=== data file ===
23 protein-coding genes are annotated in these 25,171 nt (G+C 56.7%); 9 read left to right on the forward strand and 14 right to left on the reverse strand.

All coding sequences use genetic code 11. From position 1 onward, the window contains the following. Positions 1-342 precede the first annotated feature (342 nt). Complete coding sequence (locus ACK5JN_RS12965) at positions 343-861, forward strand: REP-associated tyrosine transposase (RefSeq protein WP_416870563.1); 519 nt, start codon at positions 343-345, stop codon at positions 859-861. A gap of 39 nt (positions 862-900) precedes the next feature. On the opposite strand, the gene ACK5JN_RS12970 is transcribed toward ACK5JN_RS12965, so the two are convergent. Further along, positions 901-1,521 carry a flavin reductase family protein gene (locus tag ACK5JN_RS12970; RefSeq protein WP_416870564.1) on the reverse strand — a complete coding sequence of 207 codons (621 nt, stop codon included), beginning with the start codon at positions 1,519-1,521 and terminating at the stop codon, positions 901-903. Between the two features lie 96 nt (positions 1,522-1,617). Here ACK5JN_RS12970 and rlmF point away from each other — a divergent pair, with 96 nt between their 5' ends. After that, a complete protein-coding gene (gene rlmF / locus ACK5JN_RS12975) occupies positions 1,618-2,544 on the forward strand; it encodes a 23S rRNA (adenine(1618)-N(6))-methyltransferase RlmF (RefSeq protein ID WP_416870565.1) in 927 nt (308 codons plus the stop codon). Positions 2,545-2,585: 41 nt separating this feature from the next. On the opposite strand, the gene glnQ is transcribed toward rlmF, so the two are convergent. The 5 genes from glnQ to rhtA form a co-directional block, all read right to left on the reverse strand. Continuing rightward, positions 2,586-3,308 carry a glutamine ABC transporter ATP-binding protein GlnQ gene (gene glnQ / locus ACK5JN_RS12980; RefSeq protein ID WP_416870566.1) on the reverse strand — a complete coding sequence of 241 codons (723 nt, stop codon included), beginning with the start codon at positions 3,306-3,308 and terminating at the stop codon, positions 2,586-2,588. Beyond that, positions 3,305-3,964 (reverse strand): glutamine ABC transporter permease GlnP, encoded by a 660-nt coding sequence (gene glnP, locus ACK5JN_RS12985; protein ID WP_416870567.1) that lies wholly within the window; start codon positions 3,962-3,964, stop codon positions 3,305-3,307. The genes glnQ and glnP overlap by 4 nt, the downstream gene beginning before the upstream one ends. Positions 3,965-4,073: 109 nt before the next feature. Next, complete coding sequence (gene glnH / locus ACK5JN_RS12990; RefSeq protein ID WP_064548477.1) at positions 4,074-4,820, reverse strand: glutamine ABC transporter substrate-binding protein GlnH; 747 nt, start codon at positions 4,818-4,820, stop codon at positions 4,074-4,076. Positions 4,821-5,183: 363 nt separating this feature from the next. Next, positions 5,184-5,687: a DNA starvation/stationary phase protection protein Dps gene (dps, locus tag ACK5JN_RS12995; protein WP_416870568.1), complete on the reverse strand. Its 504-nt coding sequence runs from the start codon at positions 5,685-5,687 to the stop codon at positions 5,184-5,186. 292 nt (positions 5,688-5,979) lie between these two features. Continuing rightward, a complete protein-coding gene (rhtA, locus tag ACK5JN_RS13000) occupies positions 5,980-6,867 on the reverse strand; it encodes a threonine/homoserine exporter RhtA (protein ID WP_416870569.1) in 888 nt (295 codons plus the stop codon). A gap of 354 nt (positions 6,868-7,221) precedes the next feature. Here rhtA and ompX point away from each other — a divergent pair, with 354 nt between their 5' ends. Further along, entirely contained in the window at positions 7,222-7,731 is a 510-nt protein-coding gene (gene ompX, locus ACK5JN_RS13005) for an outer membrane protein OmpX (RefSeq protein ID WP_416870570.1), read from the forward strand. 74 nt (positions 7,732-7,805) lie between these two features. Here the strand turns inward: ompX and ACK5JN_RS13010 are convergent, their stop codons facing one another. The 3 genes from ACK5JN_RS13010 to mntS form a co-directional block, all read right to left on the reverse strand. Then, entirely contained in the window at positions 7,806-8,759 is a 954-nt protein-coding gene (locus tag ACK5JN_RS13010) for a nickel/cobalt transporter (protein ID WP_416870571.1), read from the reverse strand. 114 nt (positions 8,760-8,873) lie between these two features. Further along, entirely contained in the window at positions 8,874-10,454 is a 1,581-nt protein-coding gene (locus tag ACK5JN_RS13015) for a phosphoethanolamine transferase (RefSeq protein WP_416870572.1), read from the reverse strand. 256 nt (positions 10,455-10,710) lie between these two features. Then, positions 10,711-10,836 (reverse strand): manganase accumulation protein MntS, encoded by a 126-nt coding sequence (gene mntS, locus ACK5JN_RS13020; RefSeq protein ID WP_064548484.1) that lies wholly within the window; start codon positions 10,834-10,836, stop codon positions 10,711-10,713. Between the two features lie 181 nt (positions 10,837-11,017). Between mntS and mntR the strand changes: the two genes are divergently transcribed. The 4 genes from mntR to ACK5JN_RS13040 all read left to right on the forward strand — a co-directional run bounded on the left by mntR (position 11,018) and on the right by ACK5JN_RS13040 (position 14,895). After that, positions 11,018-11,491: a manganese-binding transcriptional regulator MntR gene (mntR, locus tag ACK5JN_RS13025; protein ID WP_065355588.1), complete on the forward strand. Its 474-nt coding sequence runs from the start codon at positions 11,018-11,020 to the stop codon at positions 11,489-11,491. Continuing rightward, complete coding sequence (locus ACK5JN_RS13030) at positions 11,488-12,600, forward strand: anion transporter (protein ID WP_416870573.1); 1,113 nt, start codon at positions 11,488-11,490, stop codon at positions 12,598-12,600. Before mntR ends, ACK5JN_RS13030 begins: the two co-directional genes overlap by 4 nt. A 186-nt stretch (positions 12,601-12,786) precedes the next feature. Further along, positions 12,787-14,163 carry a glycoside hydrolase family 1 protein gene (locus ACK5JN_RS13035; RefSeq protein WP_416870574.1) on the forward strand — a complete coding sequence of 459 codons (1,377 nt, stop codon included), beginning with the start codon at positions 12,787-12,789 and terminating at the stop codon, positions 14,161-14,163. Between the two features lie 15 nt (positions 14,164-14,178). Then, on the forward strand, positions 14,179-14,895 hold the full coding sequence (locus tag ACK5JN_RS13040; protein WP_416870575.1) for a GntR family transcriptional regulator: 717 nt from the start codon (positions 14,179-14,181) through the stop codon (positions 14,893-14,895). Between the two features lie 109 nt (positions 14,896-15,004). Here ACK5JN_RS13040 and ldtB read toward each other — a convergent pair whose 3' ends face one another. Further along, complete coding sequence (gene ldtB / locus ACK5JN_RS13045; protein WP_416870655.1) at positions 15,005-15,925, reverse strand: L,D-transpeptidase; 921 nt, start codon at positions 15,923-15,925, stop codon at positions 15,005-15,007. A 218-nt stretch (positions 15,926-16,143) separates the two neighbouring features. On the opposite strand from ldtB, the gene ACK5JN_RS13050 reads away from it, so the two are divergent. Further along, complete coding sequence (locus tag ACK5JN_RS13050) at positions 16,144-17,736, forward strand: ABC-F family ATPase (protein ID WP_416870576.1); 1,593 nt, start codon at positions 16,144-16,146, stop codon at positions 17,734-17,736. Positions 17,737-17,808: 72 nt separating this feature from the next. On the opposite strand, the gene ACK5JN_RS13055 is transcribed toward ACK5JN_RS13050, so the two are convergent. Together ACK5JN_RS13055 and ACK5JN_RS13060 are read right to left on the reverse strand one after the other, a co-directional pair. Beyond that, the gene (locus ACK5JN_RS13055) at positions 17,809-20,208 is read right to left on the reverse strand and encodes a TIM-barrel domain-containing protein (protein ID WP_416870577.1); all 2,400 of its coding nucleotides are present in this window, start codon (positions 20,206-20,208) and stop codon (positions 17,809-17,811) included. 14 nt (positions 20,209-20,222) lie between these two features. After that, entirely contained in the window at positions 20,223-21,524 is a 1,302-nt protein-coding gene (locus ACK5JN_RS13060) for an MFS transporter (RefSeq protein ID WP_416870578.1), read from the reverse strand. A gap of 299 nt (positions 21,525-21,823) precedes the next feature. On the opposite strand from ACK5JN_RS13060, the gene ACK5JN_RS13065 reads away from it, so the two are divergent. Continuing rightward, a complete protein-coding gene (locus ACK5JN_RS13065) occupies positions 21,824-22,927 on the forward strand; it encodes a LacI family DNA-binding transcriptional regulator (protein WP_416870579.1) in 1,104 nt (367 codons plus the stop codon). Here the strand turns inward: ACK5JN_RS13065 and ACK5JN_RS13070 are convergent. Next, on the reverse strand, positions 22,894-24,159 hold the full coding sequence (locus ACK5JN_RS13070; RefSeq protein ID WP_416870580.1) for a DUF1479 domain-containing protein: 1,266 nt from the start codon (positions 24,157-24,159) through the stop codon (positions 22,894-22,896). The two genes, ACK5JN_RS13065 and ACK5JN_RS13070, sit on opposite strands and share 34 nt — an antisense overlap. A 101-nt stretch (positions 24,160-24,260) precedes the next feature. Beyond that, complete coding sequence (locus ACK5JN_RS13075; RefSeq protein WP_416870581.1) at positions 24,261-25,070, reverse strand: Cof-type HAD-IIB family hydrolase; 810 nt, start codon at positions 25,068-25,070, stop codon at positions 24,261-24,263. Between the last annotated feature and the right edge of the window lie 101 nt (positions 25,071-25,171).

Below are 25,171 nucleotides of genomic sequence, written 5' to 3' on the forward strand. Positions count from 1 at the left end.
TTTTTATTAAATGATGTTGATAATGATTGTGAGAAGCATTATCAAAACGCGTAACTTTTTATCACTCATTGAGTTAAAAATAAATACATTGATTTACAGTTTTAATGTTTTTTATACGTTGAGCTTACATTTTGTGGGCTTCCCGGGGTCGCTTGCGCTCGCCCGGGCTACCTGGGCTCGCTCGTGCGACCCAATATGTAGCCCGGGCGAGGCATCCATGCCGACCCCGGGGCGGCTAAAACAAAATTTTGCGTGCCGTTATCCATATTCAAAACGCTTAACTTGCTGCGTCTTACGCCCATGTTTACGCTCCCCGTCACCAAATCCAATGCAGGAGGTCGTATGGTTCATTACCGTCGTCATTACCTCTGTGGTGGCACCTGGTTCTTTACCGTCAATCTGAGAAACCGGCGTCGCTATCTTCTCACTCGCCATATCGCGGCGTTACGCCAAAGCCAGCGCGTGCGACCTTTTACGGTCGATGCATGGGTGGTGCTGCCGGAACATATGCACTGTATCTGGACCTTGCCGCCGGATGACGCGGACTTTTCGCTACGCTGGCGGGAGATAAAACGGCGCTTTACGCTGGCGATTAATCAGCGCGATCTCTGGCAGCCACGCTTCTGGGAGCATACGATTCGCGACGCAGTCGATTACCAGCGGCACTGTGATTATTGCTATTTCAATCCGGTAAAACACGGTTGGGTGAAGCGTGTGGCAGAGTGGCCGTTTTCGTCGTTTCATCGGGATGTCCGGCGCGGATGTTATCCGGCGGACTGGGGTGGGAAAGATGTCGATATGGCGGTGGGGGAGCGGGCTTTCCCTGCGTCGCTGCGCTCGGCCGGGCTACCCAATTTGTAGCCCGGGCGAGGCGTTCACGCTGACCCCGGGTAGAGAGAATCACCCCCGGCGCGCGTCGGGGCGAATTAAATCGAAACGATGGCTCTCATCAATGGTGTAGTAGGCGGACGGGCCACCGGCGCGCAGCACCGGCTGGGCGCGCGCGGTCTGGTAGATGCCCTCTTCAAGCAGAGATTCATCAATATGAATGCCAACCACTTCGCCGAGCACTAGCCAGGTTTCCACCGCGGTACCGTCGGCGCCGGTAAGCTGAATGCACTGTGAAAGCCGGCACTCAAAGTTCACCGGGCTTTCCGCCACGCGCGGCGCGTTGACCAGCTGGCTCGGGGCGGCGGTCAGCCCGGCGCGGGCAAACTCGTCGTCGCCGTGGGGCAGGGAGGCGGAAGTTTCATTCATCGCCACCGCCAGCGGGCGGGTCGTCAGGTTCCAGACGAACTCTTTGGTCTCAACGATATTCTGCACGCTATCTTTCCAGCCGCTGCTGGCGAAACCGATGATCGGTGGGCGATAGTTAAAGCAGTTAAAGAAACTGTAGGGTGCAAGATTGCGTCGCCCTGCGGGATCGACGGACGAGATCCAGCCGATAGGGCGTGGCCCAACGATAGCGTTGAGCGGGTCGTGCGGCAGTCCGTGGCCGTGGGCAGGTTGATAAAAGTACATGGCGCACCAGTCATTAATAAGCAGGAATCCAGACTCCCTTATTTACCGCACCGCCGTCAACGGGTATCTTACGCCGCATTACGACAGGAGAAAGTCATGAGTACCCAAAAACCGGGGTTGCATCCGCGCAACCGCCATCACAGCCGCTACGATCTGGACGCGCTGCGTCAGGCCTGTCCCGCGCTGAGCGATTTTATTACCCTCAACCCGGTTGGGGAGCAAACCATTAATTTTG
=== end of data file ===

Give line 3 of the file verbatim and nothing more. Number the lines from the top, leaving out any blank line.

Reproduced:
Below are 25,171 nucleotides of genomic sequence, written 5' to 3' on the forward strand. Positions count from 1 at the left end.